Since entering the league in 2009, Jennings has never been bashful about taking more than his fair share of shots -- especially when those shots come from behind the three-point line. A career 39.1 percent shooter from the floor, Jennings' shot selection overwhelmingly favors opportunities from behind the arc despite his career three-point field goal percentage of 35.1 percent. While he only has five NBA seasons under his belt, the point guard has ranked among the top 10 in field goals missed during three different seasons.

12 Ron Mercer 

via buzzfeed.com

As a lottery selection playing for the late-1990s Boston Celtics, Mercer was immediately thrust into a role as a focal point on offense. Over eight NBA seasons, however, the former University of Kentucky star never emerged as an efficient scorer, averaging 42.9 percent on field goals and 25 percent from behind the three-point line while taking 13.4 shots per game. Despite the abundance of shots, Mercer only managed to post a career scoring average of 13.6 points per game and was out of the league by age 28.

11 Nick Young 

Kim Klement-USA TODAY Sports

A 6'7" shooting guard, Young is a black hole on offense who is simply too enamored with the three-point line to ever be regarded as anything resembling an efficient scorer. A career 42.3 percent shooter who has averaged more than five three-point field goal attempts per game with the Lakers, Young’s status as an unrepentant chucker is further underscored by the fact that he owns a career average of just 1.1 assists per game and undoubtedly believes the solution the Lakers’ current woes would be more shot attempts from the player who chooses to call himself "Swaggy P."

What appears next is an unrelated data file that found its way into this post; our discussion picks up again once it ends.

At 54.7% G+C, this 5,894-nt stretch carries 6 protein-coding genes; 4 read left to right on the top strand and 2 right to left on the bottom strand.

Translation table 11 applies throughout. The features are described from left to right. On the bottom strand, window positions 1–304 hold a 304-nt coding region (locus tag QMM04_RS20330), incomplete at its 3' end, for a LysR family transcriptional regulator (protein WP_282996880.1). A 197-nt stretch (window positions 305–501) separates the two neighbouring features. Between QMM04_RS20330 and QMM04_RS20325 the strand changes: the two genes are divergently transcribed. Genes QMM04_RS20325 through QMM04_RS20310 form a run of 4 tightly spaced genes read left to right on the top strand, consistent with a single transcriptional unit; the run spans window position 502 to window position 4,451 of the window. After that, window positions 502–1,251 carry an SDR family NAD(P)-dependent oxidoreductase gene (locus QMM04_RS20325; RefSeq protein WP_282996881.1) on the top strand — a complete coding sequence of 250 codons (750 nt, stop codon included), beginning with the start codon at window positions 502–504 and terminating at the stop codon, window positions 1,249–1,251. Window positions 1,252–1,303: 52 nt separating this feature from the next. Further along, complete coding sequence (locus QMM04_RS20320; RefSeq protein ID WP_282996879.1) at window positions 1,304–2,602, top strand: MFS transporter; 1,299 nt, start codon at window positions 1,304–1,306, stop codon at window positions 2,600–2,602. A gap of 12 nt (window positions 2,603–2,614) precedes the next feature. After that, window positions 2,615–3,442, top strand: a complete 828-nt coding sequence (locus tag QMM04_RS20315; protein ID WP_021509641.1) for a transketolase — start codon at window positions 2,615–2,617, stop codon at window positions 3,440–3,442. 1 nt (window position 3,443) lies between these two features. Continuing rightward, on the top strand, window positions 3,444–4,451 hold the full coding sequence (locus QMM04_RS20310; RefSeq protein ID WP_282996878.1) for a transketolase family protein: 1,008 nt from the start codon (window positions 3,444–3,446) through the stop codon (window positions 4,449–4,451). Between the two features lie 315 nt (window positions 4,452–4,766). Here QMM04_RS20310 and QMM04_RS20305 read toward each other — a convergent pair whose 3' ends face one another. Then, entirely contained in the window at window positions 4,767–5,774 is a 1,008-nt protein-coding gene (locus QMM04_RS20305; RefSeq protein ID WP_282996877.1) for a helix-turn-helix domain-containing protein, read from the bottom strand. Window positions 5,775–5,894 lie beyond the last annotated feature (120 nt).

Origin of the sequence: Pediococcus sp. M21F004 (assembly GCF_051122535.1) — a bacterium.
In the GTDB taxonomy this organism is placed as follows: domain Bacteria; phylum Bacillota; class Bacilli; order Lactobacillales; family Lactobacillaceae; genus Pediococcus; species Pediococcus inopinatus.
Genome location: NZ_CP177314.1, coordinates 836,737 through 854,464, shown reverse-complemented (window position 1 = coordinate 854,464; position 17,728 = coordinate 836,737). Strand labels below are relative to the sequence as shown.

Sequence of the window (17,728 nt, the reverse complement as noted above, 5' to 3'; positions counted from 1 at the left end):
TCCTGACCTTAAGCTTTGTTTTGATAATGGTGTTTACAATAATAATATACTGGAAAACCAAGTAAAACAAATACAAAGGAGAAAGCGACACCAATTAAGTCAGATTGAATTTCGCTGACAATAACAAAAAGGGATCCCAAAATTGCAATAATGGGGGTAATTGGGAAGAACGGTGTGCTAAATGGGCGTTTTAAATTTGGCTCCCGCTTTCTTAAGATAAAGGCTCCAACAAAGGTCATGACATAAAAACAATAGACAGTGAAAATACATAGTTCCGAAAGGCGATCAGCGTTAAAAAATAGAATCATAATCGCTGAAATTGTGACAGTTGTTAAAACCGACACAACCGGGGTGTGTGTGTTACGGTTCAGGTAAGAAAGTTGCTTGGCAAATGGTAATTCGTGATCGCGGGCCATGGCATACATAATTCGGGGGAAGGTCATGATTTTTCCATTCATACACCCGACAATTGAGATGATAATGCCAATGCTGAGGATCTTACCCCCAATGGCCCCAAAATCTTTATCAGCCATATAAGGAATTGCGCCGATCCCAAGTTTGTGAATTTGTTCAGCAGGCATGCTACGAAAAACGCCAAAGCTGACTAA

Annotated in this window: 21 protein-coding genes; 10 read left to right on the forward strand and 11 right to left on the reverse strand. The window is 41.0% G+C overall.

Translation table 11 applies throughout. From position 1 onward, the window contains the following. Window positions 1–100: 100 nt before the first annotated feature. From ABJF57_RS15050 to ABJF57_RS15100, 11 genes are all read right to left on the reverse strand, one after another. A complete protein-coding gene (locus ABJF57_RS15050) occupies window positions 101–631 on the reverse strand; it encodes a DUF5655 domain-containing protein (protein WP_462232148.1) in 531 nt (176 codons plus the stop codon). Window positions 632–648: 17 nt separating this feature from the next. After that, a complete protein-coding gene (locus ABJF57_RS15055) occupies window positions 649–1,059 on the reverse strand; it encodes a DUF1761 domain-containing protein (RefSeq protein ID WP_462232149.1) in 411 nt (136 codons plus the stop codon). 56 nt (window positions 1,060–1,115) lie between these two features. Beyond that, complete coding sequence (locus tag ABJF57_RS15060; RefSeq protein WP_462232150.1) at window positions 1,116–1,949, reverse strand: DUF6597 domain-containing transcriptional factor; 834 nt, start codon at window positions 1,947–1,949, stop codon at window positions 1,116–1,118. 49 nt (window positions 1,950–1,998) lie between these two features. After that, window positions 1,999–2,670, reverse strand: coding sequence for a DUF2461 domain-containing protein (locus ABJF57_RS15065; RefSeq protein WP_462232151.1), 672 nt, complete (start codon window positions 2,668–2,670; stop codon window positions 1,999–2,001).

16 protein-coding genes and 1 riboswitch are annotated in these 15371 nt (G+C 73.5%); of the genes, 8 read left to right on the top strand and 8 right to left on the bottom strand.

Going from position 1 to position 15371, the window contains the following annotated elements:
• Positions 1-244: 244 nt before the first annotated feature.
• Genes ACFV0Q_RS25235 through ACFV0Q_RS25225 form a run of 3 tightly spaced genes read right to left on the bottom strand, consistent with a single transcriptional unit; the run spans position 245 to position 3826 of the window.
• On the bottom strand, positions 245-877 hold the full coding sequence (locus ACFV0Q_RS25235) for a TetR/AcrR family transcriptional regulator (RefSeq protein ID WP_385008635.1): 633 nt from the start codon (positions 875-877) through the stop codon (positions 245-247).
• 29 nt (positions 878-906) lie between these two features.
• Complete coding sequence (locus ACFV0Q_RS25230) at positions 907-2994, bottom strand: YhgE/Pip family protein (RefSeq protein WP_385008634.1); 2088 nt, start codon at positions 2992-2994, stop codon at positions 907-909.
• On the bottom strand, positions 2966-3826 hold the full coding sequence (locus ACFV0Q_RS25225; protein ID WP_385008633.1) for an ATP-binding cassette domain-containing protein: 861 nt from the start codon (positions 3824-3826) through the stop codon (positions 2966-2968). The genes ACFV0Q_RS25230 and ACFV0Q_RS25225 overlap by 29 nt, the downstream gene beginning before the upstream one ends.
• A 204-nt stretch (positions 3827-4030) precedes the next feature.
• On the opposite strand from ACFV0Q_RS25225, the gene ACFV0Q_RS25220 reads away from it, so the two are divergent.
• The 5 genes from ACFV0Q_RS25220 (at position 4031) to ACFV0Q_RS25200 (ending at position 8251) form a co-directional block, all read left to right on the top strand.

10 Stephon Marbury 

via rnbmagazine.com

Marbury’s NBA career was unfortunately marked by an inability to deliver on his immense talent and it now seems likely that the most memorable part of his professional basketball career will be his improbable resurrection as a massive superstar in the Chinese Basketball Association. During a 13-year NBA career that ended following his age-31 season, Marbury earned two All-Star appearances and racked up a total of 16,297 points while shooting just 43.3 percent from the field.

A ball-dominant point guard, Marbury’s usage rate was consistently north of 25 percent and even approached 30 percent during his relatively brief time with the New Jersey Nets. While he posted a career average of 19.3 points per game, Marbury needed 15.7 shot attempts per game and was always known as a point guard who was most comfortable with the ball in his hands.